From the Jumbie Vault: The Buddha Part 1
One of the most iconic figures from ancient cultures, the Buddha.
The life of the person we call the Buddha is shrouded in legend and myth. The future Buddha, Siddhartha Gautama, was born in the 5th or 6th century BCE in Lumbini, in what is now Nepal. His father, King Suddhodana, was leader of a large clan called the Shakya. His mother, Queen Maya, died shortly after his birth. When Prince Siddhartha was a few days old, a holy man prophesied the Prince would be either a great military conqueror or a great spiritual teacher.
One day, overcome with curiosity, Prince Siddhartha asked a charioteer to take him on a series of rides through the countryside. On these journeys he was shocked by the sight of an aged man, then a sick man, and then a corpse. The stark realities of old age, disease, and death seized and sickened the Prince. Finally, he saw a wandering ascetic. The charioteer explained that the ascetic was one who had renounced the world and sought release from fear of death and suffering.
For a time, the Prince returned to palace life, but he took no pleasure in it. One night he wandered the palace alone. The luxuries that had once pleased him now seemed grotesque. Prince Siddhartha reflected on the old age, disease, and death that would overtake them all and turn their bodies to dust.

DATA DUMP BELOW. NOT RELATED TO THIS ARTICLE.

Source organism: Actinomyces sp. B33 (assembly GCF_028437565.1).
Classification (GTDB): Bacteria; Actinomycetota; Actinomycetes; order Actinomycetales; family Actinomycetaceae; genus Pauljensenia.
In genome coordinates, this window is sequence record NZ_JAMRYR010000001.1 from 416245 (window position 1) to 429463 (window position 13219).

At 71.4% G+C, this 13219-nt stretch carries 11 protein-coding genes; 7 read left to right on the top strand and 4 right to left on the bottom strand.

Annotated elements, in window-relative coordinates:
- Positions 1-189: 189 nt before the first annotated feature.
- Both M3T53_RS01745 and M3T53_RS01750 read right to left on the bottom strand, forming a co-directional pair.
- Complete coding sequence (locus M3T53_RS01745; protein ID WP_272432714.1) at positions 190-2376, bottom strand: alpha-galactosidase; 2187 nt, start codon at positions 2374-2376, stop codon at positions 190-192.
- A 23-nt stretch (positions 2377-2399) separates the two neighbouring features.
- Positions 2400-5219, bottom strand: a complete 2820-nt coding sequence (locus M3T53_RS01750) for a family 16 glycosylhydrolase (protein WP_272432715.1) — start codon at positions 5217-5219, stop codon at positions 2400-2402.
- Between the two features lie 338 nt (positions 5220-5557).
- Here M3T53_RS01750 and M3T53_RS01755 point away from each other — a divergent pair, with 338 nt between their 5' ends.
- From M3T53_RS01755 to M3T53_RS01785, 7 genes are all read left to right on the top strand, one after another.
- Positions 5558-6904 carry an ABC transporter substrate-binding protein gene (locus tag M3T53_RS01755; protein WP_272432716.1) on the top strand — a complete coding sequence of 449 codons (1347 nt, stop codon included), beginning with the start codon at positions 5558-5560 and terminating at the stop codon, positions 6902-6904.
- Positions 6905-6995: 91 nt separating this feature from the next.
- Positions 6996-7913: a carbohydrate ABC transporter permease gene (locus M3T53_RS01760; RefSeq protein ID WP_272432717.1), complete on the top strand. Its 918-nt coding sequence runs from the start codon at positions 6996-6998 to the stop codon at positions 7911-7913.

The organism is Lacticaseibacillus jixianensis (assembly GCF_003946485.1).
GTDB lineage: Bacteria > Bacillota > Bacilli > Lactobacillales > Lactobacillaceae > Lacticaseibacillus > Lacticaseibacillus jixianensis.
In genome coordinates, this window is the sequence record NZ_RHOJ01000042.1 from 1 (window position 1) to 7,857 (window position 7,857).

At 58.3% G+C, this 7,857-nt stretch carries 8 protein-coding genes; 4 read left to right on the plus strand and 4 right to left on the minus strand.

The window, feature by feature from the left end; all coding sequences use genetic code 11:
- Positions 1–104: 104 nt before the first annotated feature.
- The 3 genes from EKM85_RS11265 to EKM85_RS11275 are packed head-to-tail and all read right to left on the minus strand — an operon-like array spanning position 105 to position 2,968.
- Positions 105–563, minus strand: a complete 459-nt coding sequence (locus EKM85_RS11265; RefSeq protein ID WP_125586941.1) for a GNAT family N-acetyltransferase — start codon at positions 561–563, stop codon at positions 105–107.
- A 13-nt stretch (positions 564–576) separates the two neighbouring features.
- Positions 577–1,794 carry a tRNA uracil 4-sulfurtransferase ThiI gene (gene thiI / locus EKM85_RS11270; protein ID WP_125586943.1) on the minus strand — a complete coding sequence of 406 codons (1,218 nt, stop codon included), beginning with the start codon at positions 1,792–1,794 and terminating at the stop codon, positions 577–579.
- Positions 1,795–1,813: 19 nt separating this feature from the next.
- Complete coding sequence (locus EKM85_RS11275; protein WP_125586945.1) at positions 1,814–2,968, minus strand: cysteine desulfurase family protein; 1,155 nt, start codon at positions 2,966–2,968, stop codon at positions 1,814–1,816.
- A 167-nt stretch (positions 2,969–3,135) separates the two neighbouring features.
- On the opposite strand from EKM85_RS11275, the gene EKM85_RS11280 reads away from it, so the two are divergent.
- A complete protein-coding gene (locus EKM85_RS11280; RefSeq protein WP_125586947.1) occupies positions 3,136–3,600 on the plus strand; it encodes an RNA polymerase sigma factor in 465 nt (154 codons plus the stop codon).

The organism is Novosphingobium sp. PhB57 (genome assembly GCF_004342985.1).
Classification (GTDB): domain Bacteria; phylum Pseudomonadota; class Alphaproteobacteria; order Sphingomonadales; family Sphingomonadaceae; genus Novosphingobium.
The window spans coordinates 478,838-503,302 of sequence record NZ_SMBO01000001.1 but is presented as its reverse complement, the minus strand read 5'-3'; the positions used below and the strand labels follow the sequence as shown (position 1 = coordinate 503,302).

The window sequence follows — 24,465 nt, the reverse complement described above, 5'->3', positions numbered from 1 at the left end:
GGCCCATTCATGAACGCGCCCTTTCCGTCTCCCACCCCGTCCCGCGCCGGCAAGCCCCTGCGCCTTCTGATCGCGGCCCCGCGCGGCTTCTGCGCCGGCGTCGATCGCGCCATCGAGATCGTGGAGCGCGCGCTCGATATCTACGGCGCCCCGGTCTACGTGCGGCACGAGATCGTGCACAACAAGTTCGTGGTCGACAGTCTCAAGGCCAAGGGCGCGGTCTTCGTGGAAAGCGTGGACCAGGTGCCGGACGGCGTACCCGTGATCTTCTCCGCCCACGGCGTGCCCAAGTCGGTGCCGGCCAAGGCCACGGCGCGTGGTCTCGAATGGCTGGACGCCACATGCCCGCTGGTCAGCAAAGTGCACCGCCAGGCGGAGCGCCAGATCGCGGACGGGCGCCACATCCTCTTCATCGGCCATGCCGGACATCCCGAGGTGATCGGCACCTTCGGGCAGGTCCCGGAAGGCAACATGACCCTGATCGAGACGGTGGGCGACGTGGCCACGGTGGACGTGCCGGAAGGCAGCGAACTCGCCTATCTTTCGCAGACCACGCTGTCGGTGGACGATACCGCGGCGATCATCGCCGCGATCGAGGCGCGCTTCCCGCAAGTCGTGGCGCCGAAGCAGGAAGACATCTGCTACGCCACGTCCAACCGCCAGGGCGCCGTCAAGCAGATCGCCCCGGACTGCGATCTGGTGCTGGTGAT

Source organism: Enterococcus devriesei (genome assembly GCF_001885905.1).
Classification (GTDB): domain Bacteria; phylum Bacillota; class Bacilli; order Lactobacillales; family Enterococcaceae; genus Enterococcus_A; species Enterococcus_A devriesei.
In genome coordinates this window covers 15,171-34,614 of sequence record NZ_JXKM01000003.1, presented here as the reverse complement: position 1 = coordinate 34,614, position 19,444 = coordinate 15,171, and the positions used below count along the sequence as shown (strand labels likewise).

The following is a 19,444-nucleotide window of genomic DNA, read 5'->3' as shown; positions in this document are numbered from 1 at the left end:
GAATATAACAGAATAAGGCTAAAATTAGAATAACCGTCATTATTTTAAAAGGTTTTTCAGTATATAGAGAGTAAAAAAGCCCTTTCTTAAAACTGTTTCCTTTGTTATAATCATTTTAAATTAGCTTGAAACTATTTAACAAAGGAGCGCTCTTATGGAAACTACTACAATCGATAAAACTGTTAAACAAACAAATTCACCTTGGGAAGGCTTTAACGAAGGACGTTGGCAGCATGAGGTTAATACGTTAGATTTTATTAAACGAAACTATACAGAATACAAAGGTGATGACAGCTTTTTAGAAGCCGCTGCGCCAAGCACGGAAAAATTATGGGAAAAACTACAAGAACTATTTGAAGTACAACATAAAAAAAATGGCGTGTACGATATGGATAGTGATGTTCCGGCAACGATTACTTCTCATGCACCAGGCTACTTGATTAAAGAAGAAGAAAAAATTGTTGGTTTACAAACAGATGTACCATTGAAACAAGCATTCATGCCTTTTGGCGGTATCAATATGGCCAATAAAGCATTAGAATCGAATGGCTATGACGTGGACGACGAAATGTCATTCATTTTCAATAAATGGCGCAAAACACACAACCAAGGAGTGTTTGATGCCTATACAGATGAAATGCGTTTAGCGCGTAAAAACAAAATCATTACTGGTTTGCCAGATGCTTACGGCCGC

The six companions attempted to find release from suffering through physical discipline--enduring pain, holding their breath, fasting nearly to starvation. Yet Siddhartha was still unsatisfied. It occurred to him that in renouncing pleasure he had grasped pleasure's opposite--pain and self-mortification. Now Siddhartha considered a Middle Way between those two extremes.
He remembered an experience from his childhood, when his mind had settled into a state of deep peace. The path of liberation was through discipline of mind. He realized that instead of starvation, he needed nourishment to build up his strength for the effort. Siddhartha sat beneath a sacred fig, known ever after as the Bodhi ("awakened") Tree, and settled into meditation.
The work of Siddhartha's mind came to be mythologized as a great battle with Mara, a demon whose name means "destruction' and who represents the passions that snare and delude us. After defeating Mara and as the morning star rose in the sky, Siddhartha Gautama realized enlightenment and became a Buddha.